For dairy farmers in developed countries, it is well-known how important good milk quality is for the success of the dairy company producing products derived from milk. We have, for decades, had requirements on the number of somatic cells in the milk and, of course, on total bacterial count (TBC), etc. This is not the case in most countries where dairy production is not well established.
Even today a common quality parameter for milk is “white and fluid”, meaning if the delivered milk meets the minimum criteria for quality concerning pH, smell and consistency, etc., then the milk is considered ok for production.
Nigeria has been slowly moving towards more developed methods to evaluate milk quality, and in the foreseeable future, TBC will be added to the quality parameters for the milk bought for our dairy. Then, a natural next step towards better milk quality is to measure milk fat and milk protein. We are not there yet though, as to add TBC is already a huge step toward the future compared to current methods which are criteria mainly based on whether milk is “acceptable” or “rejectable” and nothing in between.
But what does it take to change from the current evaluation system into measurements of TBC, etc.? Firstly, we have been focusing on the importance of hygiene at milking, especially concerning udder, teat and hand hygiene. Almost all the milk we get for our production in northern Nigeria comes from farmers that hand-milk their local cows. This makes milk quality somewhat challenging. However, we have seen that milk quality can be high if the farmers stick to approved and recommended methods. But then again, we have also seen the milk quality go bad quickly if the farmers do not follow the protocol and standards.
Secondly, we have, as I have previously mentioned in my writing here, the issue of cooling the milk. The milk is always delivered warm. This leads to some challenges for us, but less than many might think. Fresh milk that is delivered warm to the milk collection point, and within 2 hours after milking, is quite good milk, and if it gets to the pasteurisation process soon after delivery, the quality remains intact despite the milk never having been cooled.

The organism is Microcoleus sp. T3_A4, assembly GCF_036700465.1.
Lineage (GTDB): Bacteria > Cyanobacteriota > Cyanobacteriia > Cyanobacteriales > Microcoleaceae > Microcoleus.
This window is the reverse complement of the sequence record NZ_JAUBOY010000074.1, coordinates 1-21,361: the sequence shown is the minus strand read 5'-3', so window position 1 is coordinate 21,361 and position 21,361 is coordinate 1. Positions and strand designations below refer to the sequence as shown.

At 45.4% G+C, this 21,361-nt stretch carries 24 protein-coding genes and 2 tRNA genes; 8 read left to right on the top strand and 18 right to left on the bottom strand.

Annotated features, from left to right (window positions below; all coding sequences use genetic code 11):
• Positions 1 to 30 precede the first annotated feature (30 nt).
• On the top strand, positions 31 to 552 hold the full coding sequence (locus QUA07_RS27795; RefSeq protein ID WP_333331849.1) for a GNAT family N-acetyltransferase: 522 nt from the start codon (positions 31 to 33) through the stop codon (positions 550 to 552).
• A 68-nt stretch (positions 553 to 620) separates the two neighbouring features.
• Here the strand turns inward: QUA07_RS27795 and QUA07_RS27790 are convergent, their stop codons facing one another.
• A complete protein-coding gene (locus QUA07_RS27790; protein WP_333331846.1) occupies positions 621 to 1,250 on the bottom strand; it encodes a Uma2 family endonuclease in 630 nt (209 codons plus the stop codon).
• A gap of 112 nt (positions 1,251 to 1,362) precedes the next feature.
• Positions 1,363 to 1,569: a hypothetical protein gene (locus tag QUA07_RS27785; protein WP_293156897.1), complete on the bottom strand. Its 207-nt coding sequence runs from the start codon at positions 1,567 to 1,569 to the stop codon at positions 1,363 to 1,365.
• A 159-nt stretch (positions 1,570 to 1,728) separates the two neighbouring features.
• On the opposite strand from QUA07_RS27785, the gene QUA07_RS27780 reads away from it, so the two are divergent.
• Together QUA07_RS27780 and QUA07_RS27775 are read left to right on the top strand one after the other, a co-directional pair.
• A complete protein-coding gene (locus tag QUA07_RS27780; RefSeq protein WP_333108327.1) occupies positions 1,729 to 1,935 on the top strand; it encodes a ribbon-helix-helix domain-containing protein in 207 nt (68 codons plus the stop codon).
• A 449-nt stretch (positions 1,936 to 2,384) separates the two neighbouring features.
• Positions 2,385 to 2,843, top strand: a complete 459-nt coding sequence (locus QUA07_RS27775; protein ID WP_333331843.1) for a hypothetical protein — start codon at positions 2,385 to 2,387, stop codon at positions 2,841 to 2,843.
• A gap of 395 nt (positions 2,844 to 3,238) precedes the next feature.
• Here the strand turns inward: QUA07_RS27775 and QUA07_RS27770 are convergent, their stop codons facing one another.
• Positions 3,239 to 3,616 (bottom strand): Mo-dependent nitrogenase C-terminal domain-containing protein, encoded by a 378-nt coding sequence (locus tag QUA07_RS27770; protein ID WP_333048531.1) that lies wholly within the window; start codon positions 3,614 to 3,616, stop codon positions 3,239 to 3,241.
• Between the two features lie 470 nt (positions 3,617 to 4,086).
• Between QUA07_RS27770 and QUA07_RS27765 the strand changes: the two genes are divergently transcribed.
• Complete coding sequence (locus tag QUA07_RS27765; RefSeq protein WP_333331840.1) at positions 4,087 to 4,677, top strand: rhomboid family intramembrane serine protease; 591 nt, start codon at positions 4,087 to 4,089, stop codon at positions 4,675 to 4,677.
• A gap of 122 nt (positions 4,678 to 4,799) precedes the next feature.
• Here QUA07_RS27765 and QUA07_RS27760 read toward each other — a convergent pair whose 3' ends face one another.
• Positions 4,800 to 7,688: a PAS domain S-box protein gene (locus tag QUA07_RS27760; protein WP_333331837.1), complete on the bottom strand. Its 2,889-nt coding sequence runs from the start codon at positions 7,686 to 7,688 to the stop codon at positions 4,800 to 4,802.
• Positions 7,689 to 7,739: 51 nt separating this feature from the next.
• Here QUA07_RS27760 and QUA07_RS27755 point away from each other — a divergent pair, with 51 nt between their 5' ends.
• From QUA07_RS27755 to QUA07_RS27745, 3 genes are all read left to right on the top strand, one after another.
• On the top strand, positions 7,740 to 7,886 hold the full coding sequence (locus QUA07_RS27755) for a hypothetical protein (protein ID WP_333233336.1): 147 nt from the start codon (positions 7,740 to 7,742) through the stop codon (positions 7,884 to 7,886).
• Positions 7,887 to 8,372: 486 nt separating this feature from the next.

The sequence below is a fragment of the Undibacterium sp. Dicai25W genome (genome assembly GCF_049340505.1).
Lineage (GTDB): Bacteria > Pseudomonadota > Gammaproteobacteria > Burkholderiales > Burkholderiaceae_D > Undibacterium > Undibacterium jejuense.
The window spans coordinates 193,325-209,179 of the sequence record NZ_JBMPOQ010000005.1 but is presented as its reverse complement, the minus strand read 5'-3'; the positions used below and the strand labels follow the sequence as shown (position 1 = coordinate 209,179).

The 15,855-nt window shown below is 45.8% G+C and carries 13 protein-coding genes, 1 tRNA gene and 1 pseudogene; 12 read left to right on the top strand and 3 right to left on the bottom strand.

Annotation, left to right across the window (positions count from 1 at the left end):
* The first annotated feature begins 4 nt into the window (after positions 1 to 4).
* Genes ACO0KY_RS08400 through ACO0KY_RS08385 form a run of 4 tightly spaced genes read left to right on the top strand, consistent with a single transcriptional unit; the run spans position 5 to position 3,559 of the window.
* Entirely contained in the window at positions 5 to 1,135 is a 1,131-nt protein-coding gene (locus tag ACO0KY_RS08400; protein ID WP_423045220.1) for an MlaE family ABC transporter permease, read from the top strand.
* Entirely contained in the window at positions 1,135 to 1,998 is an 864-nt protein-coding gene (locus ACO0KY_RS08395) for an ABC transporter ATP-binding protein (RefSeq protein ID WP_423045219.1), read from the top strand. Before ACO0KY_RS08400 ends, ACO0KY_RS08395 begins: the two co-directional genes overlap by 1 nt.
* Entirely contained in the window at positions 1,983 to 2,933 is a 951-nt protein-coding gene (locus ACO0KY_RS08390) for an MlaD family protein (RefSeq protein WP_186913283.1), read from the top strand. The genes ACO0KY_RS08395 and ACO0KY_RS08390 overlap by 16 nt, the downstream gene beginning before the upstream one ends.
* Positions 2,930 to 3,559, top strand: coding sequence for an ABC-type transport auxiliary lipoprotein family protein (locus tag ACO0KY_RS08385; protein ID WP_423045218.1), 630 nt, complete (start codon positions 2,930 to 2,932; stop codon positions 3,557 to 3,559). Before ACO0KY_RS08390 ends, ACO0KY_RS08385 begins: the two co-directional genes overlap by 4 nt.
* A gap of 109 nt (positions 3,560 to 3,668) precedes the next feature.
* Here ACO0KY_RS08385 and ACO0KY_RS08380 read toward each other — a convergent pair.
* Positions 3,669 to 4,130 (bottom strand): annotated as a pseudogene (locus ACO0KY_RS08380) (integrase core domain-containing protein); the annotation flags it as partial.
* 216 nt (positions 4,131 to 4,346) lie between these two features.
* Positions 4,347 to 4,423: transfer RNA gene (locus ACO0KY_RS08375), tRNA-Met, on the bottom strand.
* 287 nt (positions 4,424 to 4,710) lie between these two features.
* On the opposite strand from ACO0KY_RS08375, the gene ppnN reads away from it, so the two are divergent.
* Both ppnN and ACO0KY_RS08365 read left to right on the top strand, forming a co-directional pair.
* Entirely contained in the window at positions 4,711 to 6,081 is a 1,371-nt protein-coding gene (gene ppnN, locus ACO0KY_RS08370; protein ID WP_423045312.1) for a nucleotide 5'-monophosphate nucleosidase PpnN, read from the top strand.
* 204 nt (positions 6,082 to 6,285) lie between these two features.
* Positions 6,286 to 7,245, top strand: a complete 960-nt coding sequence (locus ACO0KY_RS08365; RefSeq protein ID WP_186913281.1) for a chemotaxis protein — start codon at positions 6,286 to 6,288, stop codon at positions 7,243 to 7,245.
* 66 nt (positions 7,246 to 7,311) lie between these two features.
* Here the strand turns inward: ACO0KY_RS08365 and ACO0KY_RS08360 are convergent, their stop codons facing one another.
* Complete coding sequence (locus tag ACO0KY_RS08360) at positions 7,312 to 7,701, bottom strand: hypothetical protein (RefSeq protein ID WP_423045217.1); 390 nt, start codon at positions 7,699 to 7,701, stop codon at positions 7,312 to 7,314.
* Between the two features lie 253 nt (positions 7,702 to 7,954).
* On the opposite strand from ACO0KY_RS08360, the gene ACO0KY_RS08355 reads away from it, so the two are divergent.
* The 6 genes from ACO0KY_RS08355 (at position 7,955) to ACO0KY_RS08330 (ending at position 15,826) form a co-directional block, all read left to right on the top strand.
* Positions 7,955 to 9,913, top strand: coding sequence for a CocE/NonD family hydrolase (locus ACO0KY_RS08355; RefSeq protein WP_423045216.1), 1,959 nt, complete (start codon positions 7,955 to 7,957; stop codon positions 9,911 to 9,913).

Thirdly, we face some challenges with milk delivery from the small local farms to the milk collection area. Here our employees show up at certain time slots and farmers bring the milk to these places to sell and deliver the milk. When the milk gets to the fixed places, it is sometimes brought in open buckets, paint jars, Coca-Cola bottles or whatever containers the farmers can get their hands on. These containers are not designed for this use, so to improve this part of the operation we joined forces with the Bill & Melinda Gates Foundation and bought hundreds of small 10-litre stainless steel milk jars with lids. These have then been distributed to the farmers so they can deliver milk in proper containers and increase the likelihood of good quality milk.
Finally, it is important to realise that this is a marathon, not a sprint, and that changes will take time. Nothing can be done overnight so changing the mindset of the local farmers and getting them to understand the importance of improving the quality of milk will take time.
The most common use of local milk is for products that have a short lifespan – a few days at most – so the need for quality milk that meets European standards has simply not been an issue in Nigeria. Now, though, producers are making more and more products that need to be sold in places that are further away and therefore a longer shelf-life is needed. With this trend, the quality needs to be good from day one.
Pasteurisation can help, but if the level of TBC in the milk is high from the beginning, then pasteurisation cannot take the raw milk back to square one. This fact is one of the main reasons we are now focusing more and more on TBC in milk in Africa, and I think that within a few years we will see tremendous changes in how things are done here and the attitude farmers have towards milk quality.
There is simply no way around this topic: good milk quality is and will remain on the agenda for dairy farmers in Africa.